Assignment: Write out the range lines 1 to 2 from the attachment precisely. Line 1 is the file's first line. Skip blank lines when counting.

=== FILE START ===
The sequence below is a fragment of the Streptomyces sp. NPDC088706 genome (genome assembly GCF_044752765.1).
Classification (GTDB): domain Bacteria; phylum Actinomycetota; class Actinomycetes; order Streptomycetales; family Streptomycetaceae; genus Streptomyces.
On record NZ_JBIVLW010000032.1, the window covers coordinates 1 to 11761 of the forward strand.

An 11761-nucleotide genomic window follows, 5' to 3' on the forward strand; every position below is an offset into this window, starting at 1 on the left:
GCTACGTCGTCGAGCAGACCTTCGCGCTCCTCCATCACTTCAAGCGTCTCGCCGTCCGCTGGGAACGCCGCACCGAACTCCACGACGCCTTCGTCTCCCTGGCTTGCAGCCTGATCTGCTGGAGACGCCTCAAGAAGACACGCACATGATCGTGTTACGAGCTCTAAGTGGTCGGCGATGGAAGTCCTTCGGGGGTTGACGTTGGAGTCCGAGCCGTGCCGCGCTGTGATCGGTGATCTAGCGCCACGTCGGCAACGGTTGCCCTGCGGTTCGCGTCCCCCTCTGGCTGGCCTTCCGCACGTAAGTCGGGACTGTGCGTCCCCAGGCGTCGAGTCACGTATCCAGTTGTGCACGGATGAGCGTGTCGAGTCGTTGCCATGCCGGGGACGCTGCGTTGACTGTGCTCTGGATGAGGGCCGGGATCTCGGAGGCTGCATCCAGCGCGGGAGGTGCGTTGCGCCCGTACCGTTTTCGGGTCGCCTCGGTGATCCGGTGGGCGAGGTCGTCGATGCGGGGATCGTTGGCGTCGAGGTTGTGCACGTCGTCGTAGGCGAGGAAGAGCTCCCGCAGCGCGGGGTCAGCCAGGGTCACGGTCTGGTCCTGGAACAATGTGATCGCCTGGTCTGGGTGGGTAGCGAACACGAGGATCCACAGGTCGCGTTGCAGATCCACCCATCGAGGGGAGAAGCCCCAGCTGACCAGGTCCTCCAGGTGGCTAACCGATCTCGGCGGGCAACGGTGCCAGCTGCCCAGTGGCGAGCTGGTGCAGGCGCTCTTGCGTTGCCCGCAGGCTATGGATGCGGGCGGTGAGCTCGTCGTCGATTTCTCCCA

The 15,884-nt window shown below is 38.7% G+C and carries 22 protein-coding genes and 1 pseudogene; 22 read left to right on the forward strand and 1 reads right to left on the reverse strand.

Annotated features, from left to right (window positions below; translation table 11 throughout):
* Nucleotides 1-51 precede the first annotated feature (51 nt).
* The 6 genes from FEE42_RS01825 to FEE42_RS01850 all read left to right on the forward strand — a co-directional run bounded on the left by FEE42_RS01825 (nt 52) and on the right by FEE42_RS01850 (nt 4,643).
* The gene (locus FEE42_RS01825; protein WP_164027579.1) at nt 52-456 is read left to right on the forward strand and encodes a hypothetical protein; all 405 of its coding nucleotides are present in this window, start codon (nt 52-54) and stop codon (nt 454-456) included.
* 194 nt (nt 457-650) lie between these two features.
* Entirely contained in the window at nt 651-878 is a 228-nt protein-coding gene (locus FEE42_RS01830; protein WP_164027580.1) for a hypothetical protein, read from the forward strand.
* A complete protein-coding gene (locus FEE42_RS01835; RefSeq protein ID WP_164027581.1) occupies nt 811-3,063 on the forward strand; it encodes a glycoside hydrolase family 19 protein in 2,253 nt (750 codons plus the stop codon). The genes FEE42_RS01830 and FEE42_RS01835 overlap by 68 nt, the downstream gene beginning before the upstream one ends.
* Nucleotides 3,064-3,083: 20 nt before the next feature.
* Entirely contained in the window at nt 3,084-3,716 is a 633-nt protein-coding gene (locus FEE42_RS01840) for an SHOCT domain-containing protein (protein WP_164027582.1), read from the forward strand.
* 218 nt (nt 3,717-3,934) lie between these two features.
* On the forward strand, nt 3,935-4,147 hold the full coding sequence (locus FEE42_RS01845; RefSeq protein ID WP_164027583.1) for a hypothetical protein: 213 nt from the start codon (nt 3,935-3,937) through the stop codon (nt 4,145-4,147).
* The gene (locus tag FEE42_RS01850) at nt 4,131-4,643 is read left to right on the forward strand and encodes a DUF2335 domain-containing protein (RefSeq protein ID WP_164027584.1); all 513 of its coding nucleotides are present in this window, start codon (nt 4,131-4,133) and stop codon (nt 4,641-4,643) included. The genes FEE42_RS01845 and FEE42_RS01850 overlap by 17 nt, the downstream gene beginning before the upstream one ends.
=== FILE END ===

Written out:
The sequence below is a fragment of the Streptomyces sp. NPDC088706 genome (genome assembly GCF_044752765.1).
Classification (GTDB): domain Bacteria; phylum Actinomycetota; class Actinomycetes; order Streptomycetales; family Streptomycetaceae; genus Streptomyces.